I think there are differences as well as similarities. So, we picked up the issues in Wrexham Maelor, and we definitely learnt from what happened in Wrexham Maelor, about the need for clear executive leadership and for buy-in across the staff group for the measures that would need to be taken, about prompt isolation and reinforcing enhanced infection prevention and control measures. So, our whole system learnt a lot from what happened within Wrexham Maelor, and those lessons are being applied within the Royal Glamorgan. That is why we are, for example, testing staff who work on that site, it's why a number of wards have been closed, it's why there's an early diversion of activity away from that hospital, to allow the hospital to manage and to recover, and it's why there's been a reinforcement of the need to test patients on admission, whether emergency or elective.

It's also the case that some of the transmission in the Royal Glamorgan, as with Wrexham Maelor, came from transmission within the hospital, whether between patients or staff. What is different, though, about the Royal Glamorgan is that we have a higher reservoir of coronavirus within the surrounding community. So, a number of people have come into the hospital and needed treatment because of coronavirus, and we also know that some transmission has taken place within the hospital itself. There are risks for every hospital and closed environment if coronavirus takes hold within the staff or the group of people who are either being cared for or living within that environment. It's why we continue with our testing programme in care homes. I expect that we'll not just have more information from the health board, but there'll be a continued focus on whether the infection rate peaks, as it did in the Maelor, and recovers, and how long that will last for. So, I'm expecting to have regular updates from the health board themselves about the picture within the Royal Glamorgan each day. And I know that the chief executive of the health board is expecting to make further statements to the press about the measures that have been taken and the action, including, as I said, the diversion of patients away from that site. 


Thank you for that answer, Minister. As you highlighted, the reservoir in the local community is obviously one issue that does need to be understood, and the transmission into the hospital as well as in the hospital itself. Just this afternoon, we've had information from Public Health Wales that they've become aware of 2,000 test results that they were completely unaware of, and, obviously, when you're trying to understand local data, being able to understand the test results is a critical component of being able to track the virus in communities. Today, I welcome the news, obviously, that Rhondda, for example, and Merthyr have got their own local maps now that show the level of infection rates in those communities—something that I've been calling on you to bring forward for the rest of Wales. So, clearly you have that information. There are two parts to this, if I may seek assurances from you: can you enlighten us more as to these 2,000 results that Public Health Wales have been made aware of, as to why the system didn't alert Public Health Wales to the outcome of those test results, given their importance; and secondly, will you commit to making that data available that Merthyr are highlighting today and Rhondda are highlighting today about infection rates in local communities so that people can understand the prevalence of the virus within their communities?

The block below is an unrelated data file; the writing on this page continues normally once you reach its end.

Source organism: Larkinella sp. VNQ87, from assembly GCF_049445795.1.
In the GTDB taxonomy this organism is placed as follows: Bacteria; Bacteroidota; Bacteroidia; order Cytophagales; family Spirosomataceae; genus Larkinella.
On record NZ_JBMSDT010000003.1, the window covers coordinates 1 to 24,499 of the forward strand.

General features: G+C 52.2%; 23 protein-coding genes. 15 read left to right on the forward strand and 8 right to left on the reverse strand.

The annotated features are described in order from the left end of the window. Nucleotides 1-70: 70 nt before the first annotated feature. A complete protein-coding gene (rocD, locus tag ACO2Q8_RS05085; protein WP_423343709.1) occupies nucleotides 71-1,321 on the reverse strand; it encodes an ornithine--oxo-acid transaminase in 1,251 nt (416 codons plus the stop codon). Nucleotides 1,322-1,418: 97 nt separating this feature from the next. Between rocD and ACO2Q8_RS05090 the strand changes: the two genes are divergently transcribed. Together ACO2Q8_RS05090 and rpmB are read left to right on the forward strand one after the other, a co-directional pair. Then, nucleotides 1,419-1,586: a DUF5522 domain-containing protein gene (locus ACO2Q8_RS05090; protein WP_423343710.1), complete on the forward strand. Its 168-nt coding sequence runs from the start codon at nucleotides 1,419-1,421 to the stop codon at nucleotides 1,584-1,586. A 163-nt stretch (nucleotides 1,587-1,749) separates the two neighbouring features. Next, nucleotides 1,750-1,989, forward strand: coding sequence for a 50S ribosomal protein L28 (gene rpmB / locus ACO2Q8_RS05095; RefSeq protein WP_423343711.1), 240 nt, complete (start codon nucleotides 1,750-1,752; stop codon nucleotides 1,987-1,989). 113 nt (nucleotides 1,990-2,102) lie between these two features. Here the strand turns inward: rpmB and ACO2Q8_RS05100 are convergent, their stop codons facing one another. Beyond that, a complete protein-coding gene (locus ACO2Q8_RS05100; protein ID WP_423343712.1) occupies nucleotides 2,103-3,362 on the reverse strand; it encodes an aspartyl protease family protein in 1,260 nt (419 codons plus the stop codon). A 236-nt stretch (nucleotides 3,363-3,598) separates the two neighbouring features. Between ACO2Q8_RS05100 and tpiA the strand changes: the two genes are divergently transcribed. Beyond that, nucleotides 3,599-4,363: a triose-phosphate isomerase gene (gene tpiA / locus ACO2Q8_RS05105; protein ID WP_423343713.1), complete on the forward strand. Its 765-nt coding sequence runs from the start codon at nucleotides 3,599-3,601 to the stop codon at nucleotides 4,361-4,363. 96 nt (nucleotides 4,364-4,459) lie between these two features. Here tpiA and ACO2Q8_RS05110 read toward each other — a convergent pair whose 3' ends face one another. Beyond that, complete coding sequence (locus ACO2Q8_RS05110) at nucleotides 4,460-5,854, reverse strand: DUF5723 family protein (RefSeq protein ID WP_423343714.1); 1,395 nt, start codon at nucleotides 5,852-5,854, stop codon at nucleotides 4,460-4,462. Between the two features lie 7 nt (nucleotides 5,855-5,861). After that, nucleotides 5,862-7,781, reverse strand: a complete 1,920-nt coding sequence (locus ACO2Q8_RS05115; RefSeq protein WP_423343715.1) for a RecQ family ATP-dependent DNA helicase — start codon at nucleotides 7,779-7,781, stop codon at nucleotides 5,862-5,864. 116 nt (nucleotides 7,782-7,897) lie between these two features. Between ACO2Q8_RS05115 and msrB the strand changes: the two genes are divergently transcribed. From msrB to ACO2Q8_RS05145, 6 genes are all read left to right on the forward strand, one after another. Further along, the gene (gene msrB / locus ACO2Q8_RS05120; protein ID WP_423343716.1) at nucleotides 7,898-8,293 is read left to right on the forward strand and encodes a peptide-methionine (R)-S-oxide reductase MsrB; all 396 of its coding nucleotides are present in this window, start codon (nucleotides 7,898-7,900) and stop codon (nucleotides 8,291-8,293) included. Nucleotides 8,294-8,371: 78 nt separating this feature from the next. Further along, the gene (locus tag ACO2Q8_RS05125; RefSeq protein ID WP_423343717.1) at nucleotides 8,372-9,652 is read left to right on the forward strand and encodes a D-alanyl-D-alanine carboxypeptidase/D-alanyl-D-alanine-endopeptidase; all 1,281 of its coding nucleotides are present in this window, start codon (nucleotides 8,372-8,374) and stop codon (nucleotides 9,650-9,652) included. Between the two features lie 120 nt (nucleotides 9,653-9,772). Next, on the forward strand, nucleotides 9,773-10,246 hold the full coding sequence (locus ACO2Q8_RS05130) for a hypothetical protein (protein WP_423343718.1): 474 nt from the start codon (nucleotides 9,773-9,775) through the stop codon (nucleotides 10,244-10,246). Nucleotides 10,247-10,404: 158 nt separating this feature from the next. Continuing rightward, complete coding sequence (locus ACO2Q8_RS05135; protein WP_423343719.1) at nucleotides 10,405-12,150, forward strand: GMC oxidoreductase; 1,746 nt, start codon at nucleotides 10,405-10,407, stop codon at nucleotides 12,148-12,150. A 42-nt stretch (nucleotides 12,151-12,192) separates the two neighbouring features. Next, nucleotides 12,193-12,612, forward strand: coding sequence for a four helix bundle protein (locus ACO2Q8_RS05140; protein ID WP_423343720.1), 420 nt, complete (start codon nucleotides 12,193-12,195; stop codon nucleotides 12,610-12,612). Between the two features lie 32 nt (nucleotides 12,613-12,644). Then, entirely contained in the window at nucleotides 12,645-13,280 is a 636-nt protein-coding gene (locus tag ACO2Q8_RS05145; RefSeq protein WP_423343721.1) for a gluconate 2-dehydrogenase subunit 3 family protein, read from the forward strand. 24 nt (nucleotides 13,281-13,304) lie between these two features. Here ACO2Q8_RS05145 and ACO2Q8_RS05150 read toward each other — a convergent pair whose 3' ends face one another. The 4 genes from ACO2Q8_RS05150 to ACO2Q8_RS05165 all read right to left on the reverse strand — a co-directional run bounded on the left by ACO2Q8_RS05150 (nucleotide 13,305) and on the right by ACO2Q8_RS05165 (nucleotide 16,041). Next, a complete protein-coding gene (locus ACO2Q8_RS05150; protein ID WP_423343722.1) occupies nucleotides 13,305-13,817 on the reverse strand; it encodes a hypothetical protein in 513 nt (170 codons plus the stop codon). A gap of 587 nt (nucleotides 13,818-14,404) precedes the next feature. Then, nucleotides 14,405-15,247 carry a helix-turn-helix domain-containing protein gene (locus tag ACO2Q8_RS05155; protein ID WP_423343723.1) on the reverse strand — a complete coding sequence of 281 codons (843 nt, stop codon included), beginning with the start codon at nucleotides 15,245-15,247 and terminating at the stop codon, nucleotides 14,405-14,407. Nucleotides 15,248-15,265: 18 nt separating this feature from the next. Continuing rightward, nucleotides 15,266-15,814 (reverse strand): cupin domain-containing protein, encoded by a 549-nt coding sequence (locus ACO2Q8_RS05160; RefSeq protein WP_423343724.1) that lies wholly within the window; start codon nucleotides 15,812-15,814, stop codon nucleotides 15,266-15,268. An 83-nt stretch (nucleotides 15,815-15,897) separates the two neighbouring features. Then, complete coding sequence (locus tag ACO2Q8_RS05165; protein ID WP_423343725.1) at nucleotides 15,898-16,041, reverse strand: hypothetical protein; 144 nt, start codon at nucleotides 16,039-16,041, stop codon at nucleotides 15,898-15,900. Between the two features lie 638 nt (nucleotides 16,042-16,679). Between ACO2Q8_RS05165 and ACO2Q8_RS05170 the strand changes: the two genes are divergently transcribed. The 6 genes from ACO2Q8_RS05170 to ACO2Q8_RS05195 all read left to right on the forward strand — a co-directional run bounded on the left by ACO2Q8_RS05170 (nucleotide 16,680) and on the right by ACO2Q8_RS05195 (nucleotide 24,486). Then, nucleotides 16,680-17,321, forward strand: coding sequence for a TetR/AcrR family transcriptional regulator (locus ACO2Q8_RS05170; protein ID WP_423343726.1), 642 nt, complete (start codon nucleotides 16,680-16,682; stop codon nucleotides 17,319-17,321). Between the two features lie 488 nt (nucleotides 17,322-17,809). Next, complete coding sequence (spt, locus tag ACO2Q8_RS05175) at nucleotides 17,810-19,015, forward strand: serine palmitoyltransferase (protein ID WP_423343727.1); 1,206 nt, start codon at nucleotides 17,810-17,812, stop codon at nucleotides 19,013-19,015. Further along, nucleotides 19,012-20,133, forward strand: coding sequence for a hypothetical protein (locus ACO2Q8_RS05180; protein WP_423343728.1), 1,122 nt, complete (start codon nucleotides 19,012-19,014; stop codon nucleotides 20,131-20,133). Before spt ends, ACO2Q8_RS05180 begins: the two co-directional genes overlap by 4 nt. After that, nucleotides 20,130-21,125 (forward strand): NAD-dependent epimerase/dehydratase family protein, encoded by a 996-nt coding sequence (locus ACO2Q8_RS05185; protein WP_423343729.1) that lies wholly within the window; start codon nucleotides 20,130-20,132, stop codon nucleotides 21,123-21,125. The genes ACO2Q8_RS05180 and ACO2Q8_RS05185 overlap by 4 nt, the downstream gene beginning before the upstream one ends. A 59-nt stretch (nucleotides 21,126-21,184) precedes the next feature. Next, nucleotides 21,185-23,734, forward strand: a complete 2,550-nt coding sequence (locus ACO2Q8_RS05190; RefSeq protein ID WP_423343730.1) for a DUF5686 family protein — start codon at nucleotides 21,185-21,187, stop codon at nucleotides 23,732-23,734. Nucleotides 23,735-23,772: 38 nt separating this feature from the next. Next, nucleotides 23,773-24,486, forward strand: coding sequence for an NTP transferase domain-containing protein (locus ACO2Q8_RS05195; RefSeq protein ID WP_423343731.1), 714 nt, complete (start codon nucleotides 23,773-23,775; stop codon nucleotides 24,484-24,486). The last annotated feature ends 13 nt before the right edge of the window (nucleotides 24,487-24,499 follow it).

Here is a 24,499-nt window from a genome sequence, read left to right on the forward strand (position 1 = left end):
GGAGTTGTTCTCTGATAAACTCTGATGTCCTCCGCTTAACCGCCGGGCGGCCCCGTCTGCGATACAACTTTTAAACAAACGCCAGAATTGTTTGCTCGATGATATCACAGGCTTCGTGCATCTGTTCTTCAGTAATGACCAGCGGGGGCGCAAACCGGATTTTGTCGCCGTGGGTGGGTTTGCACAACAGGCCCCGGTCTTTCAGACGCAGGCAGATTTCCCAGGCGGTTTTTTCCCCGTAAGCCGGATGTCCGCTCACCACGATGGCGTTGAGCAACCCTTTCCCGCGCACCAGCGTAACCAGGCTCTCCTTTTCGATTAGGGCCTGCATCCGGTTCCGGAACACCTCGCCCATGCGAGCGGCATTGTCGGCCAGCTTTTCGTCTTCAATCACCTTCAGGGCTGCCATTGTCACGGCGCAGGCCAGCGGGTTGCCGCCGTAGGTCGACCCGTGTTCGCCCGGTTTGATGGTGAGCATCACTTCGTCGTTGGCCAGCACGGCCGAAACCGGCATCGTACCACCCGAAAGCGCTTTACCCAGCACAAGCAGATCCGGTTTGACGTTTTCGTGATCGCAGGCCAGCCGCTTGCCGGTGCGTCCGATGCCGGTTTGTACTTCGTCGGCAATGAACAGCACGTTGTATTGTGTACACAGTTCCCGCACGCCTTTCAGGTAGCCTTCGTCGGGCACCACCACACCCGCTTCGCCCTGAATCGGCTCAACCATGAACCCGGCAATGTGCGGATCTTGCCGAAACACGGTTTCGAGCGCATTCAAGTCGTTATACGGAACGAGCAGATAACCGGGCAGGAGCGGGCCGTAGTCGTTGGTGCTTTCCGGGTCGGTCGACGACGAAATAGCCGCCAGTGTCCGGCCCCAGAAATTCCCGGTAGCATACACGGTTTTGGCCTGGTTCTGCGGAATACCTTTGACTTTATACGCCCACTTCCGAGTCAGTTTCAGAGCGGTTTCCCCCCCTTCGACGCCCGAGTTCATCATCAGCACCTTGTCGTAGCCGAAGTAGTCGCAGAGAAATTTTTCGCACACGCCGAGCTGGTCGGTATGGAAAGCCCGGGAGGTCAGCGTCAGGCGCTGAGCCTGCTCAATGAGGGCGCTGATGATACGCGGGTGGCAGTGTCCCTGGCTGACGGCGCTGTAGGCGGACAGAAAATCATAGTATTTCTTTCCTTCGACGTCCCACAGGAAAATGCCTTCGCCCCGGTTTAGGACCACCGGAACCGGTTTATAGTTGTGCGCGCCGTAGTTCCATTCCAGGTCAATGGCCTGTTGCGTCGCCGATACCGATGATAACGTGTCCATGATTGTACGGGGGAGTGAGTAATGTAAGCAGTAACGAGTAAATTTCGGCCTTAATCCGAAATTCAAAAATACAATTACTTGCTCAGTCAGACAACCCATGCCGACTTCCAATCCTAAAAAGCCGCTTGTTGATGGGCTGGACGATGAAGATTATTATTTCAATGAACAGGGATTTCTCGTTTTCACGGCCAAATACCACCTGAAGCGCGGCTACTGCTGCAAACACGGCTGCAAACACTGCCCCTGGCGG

On the second point, I have already indicated that I am looking to see how we can regularise the provision of that information so that it's not just ad hoc. And we're looking at what Public Health Wales already publish to give people the understanding of what is taking place on a local level. And it's not just the Rhondda area; it's actually the whole of Rhondda Cynon Taf where I think they're producing maps showing the rates that exist, together with Merthyr. I think it would be useful to provide that information on a regular and predictable basis. So, I am already looking at how we do that and to see what is already provided by Public Health Wales.

On your first point, unfortunately this has been a data glitch with lighthouse labs. The data haven't come in to NHS Wales Informatics Service to provide to Public Health Wales, and so Public Health Wales have alerted us to the fact they're awaiting those some 2,000 lighthouse lab test results. It's a matter that has been taken up through our normal management and information arrangements with colleagues in the UK testing programme. As soon as those figures are available, we'll need to make sure we understand where they are and how far back those test results go as well, because we have had some improvement in the turnaround delays in lighthouse lab test results, and so I'll want to understand how that tracks back and changes our understanding of the shifting picture of positive coronavirus cases across Wales. So, it's certainly not ideal, but, as I say, I expect us to resolve that with the people responsible for the lighthouse lab testing programme.